It wasn't that hard to find people who fit the criteria. DJ Kevin Cole and KEXP were bursting with contacts. Astronaut Stan Love is a KEXP listener, as are Luke and Jessica Ivey, the couple who used live music to keep them together, and Christian Niccum, a member of the U.S. luge team. One interviewee, Nathan Hotchkiss, was even a station volunteer.

I also solicited ideas for interviewees from a long list of local nonprofits. As a result, local organizations like Arts Corps, the Hmong Association of Washington, and the Music Therapy Association of Washington helped me contact people like Vivi Perez, Cher Veng, and Barbara Dunn. Other ideas came from Google, brainstorming, friends, coworkers, and my mom.

Once I found the right people, it didn't take much prodding to get stories about the power of music. People who love music really love music. I didn't ask luge athlete Christian Niccum much more than, "How do you use music to train?" for him to tell me how he broke a track record by listening to The Velvet Underground. After a while, I just asked potential interviewees, "Do you have a story about the power of music?" and the answer was a resounding, "Yes!"

As people spoke, they usually mentioned specific songs or musicians. I took note of that and then mixed those songs into the edited tape. In other cases, I searched through KEXP's vast music library for hours trying to find the right song, or consulted KEXP DJs for suggestions. When the people I interviewed had more than one song to represent their story, we created playlists and featured them on the website along with their picture and related videos.

DJ Kevin Cole and I decided to air the stories in between songs, as part of the music programming. The idea was to seamlessly blend the music and stories, and get people to engage with their radios in a different way. To that end, I tried to use music within the stories as much as possible. A small part of me was afraid of listener response. I imagined a loud click echoing across the Pacific Northwest as KEXP listeners collectively switched off their radios in disgust, feeling deceived that someone had substituted talking for their usual tunes.

I worked with a number of people at KEXP on the mixes. Kevin and I listened to each piece together and talked about the edits. As he listened, he moved his head and arms to the crescendos of music in each piece. He spoke of the artists by their first name, like, "Put Lou in the pocket more," or "Wait until Kate finishes singing to bring in the next cut." He was listening to the musicians as if they were also characters in the stories. I realized that I needed to do the same and bring the narrative conveyed in the music into the piece, not just the sound. So, we looked up lyrics online from Lou Reed's "Heroin" and Kate Bush's "Hello Earth" and cut up the songs like any other tape.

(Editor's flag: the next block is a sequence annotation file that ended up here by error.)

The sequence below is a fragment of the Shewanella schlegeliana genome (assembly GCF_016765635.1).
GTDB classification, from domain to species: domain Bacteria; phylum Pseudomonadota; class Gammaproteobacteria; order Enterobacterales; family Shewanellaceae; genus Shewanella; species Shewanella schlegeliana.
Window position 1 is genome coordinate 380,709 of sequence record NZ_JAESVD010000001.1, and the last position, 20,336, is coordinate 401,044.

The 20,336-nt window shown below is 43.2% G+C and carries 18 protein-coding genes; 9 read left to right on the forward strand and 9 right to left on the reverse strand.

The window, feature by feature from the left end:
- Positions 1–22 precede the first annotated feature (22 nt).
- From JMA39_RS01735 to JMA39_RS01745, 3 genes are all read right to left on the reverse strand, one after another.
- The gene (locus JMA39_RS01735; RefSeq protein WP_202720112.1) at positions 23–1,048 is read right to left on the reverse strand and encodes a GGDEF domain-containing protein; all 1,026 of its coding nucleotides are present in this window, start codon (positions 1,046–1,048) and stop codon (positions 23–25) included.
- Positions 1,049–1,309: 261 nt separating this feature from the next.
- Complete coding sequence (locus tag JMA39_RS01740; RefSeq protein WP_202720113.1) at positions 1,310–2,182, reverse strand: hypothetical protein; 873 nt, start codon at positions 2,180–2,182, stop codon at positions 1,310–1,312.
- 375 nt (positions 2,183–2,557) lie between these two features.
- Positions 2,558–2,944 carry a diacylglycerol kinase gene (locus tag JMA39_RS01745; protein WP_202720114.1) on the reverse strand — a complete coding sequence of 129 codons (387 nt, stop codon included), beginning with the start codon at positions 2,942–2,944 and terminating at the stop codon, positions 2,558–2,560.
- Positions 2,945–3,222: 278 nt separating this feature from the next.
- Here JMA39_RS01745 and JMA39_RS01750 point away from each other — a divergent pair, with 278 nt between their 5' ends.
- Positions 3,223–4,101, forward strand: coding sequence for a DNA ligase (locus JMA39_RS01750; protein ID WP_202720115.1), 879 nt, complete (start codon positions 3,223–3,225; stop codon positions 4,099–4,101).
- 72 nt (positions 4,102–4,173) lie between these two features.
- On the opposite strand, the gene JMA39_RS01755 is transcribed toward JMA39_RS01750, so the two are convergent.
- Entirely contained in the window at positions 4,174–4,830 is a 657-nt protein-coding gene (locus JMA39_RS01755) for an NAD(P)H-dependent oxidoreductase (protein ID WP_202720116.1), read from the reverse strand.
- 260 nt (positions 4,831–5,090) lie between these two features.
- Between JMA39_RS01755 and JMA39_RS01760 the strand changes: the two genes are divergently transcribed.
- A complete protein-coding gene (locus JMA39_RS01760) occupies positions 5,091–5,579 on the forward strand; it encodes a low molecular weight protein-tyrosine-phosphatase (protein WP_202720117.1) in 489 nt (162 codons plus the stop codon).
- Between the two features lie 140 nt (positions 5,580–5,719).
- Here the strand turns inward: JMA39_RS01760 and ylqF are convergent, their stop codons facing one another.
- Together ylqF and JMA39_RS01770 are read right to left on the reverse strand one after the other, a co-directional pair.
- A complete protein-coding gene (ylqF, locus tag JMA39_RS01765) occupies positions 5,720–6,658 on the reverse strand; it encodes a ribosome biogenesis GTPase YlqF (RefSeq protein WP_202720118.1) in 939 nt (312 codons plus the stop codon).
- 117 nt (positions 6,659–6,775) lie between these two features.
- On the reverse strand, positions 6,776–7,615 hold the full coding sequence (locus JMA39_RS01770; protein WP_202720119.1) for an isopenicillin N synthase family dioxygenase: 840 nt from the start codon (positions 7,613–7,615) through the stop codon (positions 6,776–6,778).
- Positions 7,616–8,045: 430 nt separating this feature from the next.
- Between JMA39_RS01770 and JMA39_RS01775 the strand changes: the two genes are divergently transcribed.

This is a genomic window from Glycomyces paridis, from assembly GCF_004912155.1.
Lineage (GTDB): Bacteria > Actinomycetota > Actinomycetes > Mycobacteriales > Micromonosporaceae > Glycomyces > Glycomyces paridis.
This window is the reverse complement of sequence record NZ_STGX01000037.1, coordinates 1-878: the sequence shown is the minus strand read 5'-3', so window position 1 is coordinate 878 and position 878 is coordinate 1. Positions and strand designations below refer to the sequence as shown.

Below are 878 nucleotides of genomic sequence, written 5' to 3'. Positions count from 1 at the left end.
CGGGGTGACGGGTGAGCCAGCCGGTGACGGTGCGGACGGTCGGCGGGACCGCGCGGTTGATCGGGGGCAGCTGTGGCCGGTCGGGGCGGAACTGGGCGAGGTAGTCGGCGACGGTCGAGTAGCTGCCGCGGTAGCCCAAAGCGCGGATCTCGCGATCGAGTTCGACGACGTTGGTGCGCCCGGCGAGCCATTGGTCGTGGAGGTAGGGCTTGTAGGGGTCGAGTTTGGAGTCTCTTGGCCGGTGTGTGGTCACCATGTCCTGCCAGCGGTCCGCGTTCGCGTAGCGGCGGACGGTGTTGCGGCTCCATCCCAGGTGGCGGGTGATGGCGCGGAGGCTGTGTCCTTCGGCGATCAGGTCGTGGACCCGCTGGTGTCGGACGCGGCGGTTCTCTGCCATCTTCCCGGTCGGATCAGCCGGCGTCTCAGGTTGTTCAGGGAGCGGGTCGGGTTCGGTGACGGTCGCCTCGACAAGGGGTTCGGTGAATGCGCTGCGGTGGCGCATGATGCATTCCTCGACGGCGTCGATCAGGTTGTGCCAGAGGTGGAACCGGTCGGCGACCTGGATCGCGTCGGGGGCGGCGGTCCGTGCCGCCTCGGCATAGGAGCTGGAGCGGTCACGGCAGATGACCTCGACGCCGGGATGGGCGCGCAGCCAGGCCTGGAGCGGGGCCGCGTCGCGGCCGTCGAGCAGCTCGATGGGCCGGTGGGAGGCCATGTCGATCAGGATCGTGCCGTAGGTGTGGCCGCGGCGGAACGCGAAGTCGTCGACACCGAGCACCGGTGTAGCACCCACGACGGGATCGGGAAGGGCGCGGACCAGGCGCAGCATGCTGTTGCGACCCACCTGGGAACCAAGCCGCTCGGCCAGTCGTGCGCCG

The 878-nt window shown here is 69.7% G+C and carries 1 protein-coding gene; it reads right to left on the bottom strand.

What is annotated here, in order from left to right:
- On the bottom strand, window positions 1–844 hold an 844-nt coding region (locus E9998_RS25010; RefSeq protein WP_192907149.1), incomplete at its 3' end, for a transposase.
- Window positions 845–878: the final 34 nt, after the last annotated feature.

Music started to take over my life. My coworkers would play songs for me, rave about the latest live show they saw, and sing at their desks. I started not only listening to more music, but also actually craving it. I had been convinced that music matters and that it could enrich my life too. I started pairing songs with events in my day: "Mushaboom" by Feist when I woke up; "I Saw you Blink" by Stornoway for driving in my car; "Sexxy Bicycle" by Mad Rad for a bike ride; and "Dog Days are Over" by Florence and the Machine at the end of the day.

The residency taught me how stories and music can be juxtaposed and joined in beautiful harmony in both radio and in everyday life. It sounds warm and fuzzy, but I think this is also just useful methodology. A heavy dose of songs with your stories can hook people into your tape. A sprinkling of stories with your music programming can get the audience to take a second listen to their radio. And a well-placed song throughout the day is like a kick in the pants, a good cup of coffee, or a warm blanket, depending.

Music matters for a whole lot of reasons. Radio producers and stations are especially poised to tap into its power to move us. But above all, music has the power to communicate in ways that words cannot. Together, stories and songs make a delicious combination; they hook the ear like fat and salt get you grabbing for just one more roasted peanut.

In the future, I know I will look for ways to use music in my radio work. For me, a new day has come. Now Julie Caine will start as the next AIR Live Interactive resident at KEXP. Let's see what she does.

"Anna Boiko-Weyrauch is a globe-trotting independent producer, who currently calls Seattle home. For her next project, she's exploring the vast landscapes and gritty corners of the Pacific Northwest. Stay tuned!"

AIR welcomes inquiries about republishing this feature article in its entirety or in part. Please contact us at airblast@airmedia.org.